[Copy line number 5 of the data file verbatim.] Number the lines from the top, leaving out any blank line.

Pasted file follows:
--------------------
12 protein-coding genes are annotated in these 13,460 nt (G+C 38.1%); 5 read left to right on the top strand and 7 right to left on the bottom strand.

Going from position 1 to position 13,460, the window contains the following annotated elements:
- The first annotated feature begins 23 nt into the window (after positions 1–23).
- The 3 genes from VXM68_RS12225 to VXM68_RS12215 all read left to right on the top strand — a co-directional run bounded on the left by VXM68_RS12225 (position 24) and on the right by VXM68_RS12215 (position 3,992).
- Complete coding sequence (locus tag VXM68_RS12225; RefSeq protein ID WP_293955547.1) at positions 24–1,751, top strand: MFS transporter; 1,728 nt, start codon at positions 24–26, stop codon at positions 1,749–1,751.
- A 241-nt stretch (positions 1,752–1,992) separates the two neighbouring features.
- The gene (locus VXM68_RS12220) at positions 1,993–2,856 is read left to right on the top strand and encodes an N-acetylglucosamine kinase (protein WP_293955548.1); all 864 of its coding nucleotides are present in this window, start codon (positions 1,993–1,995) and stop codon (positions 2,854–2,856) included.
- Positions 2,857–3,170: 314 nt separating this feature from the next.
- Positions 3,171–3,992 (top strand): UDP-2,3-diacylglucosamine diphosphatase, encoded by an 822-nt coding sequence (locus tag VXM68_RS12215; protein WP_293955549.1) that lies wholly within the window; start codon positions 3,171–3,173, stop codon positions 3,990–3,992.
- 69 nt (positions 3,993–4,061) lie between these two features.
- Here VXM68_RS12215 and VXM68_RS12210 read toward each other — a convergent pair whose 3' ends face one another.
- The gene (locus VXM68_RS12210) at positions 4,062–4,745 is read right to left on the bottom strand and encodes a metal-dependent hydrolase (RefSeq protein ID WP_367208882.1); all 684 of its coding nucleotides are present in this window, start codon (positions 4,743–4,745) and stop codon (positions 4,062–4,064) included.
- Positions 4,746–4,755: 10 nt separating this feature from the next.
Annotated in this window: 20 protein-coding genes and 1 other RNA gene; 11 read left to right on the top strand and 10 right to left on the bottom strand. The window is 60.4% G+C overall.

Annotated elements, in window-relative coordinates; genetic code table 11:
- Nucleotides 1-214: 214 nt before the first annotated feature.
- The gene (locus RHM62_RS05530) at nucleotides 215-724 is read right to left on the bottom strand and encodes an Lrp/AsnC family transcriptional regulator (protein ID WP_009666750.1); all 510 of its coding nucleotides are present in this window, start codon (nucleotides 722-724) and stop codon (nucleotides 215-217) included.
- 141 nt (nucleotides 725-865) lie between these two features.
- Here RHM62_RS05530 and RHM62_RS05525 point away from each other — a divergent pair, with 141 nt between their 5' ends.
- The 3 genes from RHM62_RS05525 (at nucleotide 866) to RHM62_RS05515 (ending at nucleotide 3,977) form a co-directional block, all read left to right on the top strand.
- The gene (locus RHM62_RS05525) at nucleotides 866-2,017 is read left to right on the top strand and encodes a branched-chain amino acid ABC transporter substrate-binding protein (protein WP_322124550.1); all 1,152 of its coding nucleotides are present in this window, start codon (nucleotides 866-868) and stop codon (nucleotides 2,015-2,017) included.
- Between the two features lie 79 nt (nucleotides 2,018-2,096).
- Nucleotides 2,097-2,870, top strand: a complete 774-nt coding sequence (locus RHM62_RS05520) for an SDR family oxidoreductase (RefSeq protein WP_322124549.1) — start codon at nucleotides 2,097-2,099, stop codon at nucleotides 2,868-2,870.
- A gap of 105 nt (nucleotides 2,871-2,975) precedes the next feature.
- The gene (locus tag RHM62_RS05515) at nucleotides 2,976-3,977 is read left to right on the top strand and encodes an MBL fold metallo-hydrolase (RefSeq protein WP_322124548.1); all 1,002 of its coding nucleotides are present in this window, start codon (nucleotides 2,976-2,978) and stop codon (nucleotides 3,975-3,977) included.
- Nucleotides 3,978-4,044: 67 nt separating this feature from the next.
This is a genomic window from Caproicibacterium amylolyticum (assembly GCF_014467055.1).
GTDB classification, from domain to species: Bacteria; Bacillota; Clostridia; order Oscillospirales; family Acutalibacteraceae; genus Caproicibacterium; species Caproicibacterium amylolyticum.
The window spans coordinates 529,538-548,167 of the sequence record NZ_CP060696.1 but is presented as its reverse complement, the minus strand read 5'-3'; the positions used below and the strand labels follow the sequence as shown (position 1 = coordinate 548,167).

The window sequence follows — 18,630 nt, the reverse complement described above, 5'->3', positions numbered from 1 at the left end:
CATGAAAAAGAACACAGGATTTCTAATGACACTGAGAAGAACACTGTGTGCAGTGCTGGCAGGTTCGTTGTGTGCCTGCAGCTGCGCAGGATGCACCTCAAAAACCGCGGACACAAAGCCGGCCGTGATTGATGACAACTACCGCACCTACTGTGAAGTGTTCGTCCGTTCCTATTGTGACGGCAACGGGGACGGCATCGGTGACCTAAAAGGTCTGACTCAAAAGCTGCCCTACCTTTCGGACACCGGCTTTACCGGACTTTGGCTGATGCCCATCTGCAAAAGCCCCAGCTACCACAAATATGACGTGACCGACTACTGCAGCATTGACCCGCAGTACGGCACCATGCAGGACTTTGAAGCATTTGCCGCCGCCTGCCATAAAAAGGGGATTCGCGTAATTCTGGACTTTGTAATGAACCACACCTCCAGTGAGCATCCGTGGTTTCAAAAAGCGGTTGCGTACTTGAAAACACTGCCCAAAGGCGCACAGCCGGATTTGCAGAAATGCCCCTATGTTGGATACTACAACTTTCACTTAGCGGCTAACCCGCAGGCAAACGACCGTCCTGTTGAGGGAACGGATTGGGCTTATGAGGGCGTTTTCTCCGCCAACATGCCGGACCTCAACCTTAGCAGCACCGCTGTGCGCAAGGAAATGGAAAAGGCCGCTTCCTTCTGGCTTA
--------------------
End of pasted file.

- Complete coding sequence (locus tag VXM68_RS12225; RefSeq protein ID WP_293955547.1) at positions 24–1,751, top strand: MFS transporter; 1,728 nt, start codon at positions 24–26, stop codon at positions 1,749–1,751.